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  • The Monster as War Machine by Mabel Moraña
  • Stephen G. Melvin
Mabel Moraña. The Monster as War Machine. Translated by Andrew Ascherl. Amherst, NY: Cambria, 2018. 532p.

After Jeffrey Jerome Cohen edited the seminal publication, Monster Theory: Reading Culture (1996), this particular critical approach has been gaining traction in academic circles. Andrew Ascherl’s translation of Mabel Moraña’s 2017 book El monstruo como máquina de guerra is the latest entry in the conversation. In the introduction, Moraña describes the Monster as “constructed as a collage in which disparate origins and qualities come together” (13). In folklore, literature, art, and popular culture, the figure of the Monster is a complex concept, known for its hybridity and heterogeneousness. Likewise, Monster Theory can be described as a patchwork of many different critical and philosophical approaches, and Moraña’s book does a thorough job of incorporating them. As may be obvious from the work’s title, she draws from Deleuzian ideas; however, she also views monstrosity through sundry lenses such as psychoanalysis, post-Marxism, poststructuralism, deconstruction, semiotics, and postcolonialism.

Monsters appear in numerous ancient texts—Gilgamesh, Greek and Roman mythology, the Bible, Beowulf, etc.—and continue to be central characters all the way up to contemporary fiction, film, and television. Moraña begins her survey by glossing over older iterations and focusing in-depth on the Monster as it appears in the post-Renaissance, the Enlightenment, the Romantic Era, the 19th century, the Modernist Era, and up to the Post-War [End Page 77] Period. After tracing the evolution of the Monster through time, she spends the next few chapters applying the aforementioned critical disciplines to Monster Theory. For those unfamiliar with Monster Theory, the first half of the book will serve as an excellent starting point. The chapters present an exhaustive summary of earlier criticisms. For the same reason, those who have had previous forays into the discipline will likely find little that has not already been said. It may instead read like a greatest-hits compilation of leading critics.

The final two chapters are where Moraña does break new ground. In “Monstrosity, Representation, and the Market,” she examines the concept of performativity and the capitalist consumption of the Monster as it “exists in the tense and contradictory interstice of the unfolding/refolding of its presence in public space” (285). Drawing examples as disparate as Michael Jackson and David Bowie, the Elephant Man, and other so-called “freaks,” zombies, and the “yuppie vampires” of 80s and 90s films such as those seen in Anne Rice’s Interview with a Vampire, she argues that the “visually striking, fluid, border, undecidable, countercultural image[s]” disrupt hegemonic perception of gender, sexuality, and numerous forms of Othering (288). This is complicated, however, by the capitalist space in which they exist, so that these figures are “progressively trivialized insofar as they are connected to mass markets that commodify teratological representation and submit it to the dynamics of supply and demand” (286).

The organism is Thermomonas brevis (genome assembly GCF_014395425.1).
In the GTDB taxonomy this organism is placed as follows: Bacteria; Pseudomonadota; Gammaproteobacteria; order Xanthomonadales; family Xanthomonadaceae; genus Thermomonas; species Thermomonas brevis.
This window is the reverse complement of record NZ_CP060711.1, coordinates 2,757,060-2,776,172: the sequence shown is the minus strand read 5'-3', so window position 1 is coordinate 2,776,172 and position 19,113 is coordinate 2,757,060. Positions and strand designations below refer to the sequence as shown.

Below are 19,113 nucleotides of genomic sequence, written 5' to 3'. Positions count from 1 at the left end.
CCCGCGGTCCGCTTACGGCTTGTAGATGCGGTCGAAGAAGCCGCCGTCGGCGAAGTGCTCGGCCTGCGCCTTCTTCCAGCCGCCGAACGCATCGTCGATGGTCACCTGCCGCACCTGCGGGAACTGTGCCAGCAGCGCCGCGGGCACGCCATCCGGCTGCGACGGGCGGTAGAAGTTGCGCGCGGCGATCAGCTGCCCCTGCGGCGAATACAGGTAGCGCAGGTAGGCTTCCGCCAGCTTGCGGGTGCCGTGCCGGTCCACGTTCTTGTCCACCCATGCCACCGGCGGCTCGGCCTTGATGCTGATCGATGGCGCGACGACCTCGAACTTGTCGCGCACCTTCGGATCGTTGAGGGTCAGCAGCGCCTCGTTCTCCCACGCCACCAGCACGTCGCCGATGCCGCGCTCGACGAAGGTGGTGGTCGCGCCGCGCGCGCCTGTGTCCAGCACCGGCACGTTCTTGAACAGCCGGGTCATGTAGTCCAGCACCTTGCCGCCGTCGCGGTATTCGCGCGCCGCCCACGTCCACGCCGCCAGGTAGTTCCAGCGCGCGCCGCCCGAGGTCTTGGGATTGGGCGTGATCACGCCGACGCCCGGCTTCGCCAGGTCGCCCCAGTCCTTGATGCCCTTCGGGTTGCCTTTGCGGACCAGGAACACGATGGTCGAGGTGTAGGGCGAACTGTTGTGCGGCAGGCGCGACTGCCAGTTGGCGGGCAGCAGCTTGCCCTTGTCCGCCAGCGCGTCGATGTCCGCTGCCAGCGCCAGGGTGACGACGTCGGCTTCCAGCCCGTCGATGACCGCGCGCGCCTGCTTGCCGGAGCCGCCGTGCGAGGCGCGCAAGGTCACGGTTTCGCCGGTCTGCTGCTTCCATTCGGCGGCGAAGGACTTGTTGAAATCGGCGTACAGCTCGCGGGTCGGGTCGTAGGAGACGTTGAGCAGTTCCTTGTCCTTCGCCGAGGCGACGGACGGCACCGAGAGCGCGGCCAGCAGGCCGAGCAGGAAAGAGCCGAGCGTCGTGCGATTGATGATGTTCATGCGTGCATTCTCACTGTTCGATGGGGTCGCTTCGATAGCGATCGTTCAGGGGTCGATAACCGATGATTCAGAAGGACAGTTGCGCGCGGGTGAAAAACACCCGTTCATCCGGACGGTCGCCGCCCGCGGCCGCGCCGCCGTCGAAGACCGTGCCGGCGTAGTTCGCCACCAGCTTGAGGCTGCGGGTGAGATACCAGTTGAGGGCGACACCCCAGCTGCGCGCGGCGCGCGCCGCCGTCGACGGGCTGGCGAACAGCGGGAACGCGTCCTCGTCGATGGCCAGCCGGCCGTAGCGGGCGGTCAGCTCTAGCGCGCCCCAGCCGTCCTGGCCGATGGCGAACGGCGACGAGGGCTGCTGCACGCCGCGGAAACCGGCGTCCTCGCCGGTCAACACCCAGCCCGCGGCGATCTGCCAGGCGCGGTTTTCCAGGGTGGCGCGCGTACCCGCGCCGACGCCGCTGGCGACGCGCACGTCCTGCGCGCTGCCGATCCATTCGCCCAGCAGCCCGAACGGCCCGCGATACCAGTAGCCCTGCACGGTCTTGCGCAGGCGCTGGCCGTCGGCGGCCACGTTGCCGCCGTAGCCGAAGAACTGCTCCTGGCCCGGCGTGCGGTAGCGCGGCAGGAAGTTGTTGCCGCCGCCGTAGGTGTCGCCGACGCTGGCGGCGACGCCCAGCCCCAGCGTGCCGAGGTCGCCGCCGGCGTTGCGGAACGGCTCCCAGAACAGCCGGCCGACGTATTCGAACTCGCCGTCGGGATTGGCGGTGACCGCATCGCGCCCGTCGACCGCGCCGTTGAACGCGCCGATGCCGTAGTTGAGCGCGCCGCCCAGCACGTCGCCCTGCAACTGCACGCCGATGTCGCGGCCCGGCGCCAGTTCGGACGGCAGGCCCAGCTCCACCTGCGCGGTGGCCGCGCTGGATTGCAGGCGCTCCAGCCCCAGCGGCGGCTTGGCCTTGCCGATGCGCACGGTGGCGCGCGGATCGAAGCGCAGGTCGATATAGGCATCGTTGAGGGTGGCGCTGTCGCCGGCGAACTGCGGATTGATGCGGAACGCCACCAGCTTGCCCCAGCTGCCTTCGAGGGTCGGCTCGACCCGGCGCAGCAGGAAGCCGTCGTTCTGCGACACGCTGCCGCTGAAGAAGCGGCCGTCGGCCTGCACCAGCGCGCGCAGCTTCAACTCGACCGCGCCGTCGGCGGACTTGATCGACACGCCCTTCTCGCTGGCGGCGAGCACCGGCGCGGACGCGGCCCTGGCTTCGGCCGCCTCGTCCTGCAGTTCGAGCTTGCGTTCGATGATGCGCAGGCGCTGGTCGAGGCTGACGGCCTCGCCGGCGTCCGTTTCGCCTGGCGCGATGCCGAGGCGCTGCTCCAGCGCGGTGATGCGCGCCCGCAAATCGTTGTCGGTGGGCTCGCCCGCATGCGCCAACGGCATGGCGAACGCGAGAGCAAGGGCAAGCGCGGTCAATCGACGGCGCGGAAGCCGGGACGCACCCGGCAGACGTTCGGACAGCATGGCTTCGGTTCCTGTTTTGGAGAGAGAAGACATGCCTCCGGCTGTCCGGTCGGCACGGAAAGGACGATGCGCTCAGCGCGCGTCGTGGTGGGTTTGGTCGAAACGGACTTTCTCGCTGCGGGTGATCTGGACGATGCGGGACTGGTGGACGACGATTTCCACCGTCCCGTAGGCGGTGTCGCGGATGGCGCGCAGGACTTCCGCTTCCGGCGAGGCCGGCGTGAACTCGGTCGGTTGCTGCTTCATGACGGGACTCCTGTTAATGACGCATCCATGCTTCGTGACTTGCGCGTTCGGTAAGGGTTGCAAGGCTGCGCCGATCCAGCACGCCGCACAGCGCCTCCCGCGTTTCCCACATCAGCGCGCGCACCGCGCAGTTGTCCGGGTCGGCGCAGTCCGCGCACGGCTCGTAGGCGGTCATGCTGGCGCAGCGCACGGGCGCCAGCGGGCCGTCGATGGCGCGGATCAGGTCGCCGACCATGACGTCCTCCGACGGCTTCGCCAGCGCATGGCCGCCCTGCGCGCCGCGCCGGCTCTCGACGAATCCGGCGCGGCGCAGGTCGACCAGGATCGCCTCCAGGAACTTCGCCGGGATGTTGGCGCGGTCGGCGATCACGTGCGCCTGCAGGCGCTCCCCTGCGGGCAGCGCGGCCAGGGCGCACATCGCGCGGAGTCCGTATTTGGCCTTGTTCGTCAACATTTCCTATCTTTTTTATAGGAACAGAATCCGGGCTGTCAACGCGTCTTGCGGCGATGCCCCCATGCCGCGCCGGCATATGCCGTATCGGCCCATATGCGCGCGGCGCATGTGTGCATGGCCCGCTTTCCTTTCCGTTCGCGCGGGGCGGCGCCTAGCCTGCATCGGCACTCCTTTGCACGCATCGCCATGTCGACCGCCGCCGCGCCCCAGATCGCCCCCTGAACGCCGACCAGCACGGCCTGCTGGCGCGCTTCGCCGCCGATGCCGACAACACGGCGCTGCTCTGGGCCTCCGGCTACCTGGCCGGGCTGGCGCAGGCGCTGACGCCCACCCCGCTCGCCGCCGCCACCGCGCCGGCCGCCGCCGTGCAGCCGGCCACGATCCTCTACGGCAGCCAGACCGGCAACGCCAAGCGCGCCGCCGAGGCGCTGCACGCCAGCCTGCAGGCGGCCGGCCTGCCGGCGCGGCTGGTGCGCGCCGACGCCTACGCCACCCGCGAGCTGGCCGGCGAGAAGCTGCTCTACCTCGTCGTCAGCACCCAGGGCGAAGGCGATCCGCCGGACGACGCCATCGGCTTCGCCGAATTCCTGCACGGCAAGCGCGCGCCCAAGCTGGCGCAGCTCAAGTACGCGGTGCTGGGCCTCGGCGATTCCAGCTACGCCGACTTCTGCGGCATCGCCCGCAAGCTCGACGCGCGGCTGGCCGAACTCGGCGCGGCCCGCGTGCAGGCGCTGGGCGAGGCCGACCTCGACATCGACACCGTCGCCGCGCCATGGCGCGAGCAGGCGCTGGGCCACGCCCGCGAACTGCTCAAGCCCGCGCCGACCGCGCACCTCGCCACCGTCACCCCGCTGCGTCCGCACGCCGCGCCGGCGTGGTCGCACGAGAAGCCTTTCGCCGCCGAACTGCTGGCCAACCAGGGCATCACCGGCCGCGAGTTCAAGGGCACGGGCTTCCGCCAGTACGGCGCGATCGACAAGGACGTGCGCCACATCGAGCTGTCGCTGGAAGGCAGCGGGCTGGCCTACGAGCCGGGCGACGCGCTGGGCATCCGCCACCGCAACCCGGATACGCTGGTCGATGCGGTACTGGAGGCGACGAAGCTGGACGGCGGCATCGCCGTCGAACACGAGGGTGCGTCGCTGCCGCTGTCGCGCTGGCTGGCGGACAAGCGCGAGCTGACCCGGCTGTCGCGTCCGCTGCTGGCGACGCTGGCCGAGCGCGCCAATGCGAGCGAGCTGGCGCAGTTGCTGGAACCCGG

The lengthiest and perhaps most innovative chapter, “Monsters on the Market,” follows, in which Moraña turns her focus towards Latin America, which is “particularly fertile ground for the absorption of the transnational discourse of monstrosity, inspiring the creation of new wondrous and terrifying prototypes of regional horror” (321). Using Alberto Moreiras’s concept of “savage hybridity,” she discusses the unique portrayal of the cyborg in Latin American literature, the vampire in Spanish-language films, and the “tropical zombie” of the Caribbean, which is much closer to its historical roots in voodoo than the monsters of George Romero’s movies and their successors in the United States and Great Britain. In each instance, the Monsters “express the discontent and rebellion of a world monstered by capitalism” (327).

Pivoting from European monsters given a cultural reworking, Moraña then turns to folklore of indigenous peoples. Specifically, she discusses the chupacabra (a ravenous hybrid possessing reptilian and canine [End Page 78] features), the jarjacha (a many-headed, nocturnal beast), the pishtaco (a creature who subsists on blood and fat of humans), and the condenado (the undead spirit of a person who has committed atrocities in life). All are...


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pp. 77-79
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